This video offers an explanation of what Ethereum is and why it is so powerful.
- The emergence of blockchain owes its birth to Bitcoin. But while Bitcoin centrally focuses on sending and receiving digital currency, other solutions have emerged that use the blockchain beyond a pure payment system. One of the most popular is an open-source platform called Ethereum. It uses a cryptocurrency called ether to fund the execution of software code over a distributed peer-to-peer network.
Ethereum was proposed in late 2013 by Vitalik Buterin, a cryptocurrency researcher and programmer. Unlike the allusive Satoshi Nakamoto of Bitcoin fame, Vitalik is very much real and known. Today, he continues to develop Ethereum with the global open-source community. Ethereum's peer-to-peer network is made up of participant computers collectively called the Ethereum Virtual Machine, or EVM.
Just like Bitcoin, every computer has the complete blockchain installed. It's trustless and uses consensus and miners to add blocks. When a new transaction is added, it gets added to every computer. That's where the similarities largely end. Instead of currency as the end goal, Ethereum enables programmers using a proprietary language called Solidity to write code that is distributed across the EVM and executed under certain conditions.
In blockchain parlance, we call this code smart contracts. Smart contracts enable distributed applications known as dapps. But why code on a blockchain? Most enterprise class applications rely on expensive and redundant architecture. Everything from identity management to storage must be provided and supported. In addition, several layers of code to ensure security, scalability, and logic create cost and performance overhead.
For a developer, Ethereum provides the possibilities of a low-cost, massively scaled, and secure application platform right out of the virtual box. The EVM avoids censorship, downtime, since it can't be turned off, fraud, and third-party interference. In particular, Ethereum applications can be trustless, not relying on the attendant challenges of governing authorities.
The magic with Ethereum is that, when smart contracts are executed, there is a movement of cryptocurrency, in this case, ether that acts as a method of payment and authentication. Imagine writing an Ethereum application that enables a person to play a premium-based LinkedIn Learning training video. The code will be executed upon confirmation of ether payment. Because Ethereum uses the same cryptocurrency qualities as Bitcoin, it doesn't require any additional authentication methods, payment gateways, account management, credit cards, or complex forms.
In our example, when the smart contract conditions are met, LinkedIn gets paid, the person sees the video, and the transaction is immutably recorded and distributed to all computers on the Ethereum blockchain. Developers pay to deploy a smart contract with units called ether. Compute time on the EVM requires units called gas. Gas is a measure of the computational effort required to run some specific code.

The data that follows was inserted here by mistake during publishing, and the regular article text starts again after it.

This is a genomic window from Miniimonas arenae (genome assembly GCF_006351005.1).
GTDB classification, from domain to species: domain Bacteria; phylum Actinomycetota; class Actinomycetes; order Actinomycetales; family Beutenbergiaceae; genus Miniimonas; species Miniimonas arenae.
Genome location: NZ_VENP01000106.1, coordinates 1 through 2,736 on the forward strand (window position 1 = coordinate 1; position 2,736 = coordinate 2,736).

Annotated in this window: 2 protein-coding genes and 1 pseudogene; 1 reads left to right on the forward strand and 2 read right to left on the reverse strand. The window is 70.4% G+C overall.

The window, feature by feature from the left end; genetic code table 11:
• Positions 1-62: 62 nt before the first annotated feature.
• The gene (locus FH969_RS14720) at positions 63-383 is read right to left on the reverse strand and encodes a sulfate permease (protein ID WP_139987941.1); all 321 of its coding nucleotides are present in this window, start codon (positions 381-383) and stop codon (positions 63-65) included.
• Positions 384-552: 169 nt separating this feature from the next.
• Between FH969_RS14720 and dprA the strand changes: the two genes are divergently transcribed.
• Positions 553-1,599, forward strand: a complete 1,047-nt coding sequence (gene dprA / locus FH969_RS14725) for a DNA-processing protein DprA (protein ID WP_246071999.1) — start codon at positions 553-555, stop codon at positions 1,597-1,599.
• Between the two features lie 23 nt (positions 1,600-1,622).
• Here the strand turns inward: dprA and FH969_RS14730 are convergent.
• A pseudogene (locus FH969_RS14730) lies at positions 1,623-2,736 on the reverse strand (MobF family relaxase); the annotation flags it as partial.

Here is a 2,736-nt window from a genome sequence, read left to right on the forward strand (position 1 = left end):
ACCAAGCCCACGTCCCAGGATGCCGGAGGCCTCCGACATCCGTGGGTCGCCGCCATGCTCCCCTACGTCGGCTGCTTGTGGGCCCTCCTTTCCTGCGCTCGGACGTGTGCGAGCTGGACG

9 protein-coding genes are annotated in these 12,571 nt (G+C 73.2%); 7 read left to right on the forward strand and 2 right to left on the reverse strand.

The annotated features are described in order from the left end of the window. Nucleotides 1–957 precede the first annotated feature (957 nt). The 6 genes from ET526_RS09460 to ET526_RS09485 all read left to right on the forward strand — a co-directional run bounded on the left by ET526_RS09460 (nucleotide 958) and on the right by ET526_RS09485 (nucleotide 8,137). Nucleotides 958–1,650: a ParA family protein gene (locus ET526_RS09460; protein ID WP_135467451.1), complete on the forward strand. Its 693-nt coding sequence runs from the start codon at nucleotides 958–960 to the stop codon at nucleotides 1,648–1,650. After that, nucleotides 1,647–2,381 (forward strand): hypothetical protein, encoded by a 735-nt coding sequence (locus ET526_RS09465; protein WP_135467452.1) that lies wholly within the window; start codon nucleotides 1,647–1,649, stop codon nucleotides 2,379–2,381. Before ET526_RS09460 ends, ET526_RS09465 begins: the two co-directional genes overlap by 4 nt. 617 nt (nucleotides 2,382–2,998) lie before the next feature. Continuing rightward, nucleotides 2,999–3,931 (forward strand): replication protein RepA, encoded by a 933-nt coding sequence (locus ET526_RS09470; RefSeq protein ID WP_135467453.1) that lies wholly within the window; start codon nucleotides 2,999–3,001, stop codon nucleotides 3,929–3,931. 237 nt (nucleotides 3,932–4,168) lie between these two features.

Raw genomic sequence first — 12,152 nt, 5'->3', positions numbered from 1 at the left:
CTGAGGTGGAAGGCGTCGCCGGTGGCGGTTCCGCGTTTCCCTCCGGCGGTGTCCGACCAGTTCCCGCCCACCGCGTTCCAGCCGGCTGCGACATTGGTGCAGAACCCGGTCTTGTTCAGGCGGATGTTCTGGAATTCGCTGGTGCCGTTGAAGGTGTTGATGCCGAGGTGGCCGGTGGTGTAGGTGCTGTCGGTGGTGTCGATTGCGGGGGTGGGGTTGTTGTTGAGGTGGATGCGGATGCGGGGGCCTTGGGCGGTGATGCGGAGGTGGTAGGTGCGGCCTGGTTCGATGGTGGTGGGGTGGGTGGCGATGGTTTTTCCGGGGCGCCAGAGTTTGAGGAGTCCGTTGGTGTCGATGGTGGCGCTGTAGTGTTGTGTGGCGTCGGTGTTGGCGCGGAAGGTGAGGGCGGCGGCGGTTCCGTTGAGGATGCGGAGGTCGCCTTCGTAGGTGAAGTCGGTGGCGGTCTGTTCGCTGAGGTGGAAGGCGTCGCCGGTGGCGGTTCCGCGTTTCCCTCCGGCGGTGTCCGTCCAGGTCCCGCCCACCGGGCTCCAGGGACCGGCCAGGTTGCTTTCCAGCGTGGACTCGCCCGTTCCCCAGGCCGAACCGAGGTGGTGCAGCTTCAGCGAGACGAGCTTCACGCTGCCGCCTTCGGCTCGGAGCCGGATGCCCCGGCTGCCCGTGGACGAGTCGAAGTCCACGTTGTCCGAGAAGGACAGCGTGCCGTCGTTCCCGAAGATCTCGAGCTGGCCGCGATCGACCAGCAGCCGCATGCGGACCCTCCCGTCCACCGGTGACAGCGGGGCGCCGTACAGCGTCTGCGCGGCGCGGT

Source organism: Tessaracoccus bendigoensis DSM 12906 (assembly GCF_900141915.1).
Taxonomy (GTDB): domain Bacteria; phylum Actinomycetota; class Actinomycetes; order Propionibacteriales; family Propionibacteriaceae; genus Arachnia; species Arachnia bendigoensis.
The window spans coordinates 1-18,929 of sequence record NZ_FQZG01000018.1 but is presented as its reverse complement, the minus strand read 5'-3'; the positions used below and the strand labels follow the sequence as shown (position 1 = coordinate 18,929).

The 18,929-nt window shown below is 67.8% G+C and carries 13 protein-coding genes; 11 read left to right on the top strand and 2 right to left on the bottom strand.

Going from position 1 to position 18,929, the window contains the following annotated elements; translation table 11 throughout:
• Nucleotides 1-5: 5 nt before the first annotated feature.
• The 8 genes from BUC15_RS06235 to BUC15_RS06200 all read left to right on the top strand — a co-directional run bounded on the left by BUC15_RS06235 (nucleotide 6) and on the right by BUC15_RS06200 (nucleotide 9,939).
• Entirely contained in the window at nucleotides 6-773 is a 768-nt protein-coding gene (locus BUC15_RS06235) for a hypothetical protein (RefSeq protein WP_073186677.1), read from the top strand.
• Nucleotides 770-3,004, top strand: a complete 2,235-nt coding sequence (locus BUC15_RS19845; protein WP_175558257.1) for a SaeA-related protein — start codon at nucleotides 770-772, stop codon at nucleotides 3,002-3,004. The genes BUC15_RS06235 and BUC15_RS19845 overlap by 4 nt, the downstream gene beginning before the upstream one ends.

So, when a user runs the code within a smart contract, they must make sure it has enough gas, which is paid for with ether. Finally, Ethereum miners add blocks to its distributed blockchain ledger, and get paid ether for winning the hashing problems necessary as proof of work. On remarkable consequence of smart contracts is that they can technically live forever, executing any time conditions are met. Since the value of ether fluctuates, the cost of executing a smart contract can go up or down.
In this way, a smart contract is more like a commodity. While we're still in the early days of application development, there are a number of ideas being pursued, including a voting system called Horizon State, a predication market called Augur, a live broadcasting system called Livepeer, and a system for buying and selling event tickets called EventChain. These few give us a sense of the diversity we can expect in the future.
The test environment will let you use the Ethereum network and dapps without the need to purchase and use real ether. If you're feeling confident, use the main network. You'll get the option to buy real ether and, for that, you'll need to own some Bitcoin. In order to write and deploy dapps, you'll need the Ethereum Wallet, which you can download from ethereum.org. Since programming is outside the scope of this course, I suggest checking out Blockgeeks or Gitbooks There are plenty of other free guides online.
Solidity remains a work in progress, so expect many changes ahead. Ethereum illustrates the enormous potential of blockchain technology. Rather than a technology limited to digital money, blockchain opens up a completely new way of thinking about developing, deploying, and executing software. While the future path for Ethereum and others is still somewhat unpredictable, the winners that emerge will be the creators of the next generation of the internet.
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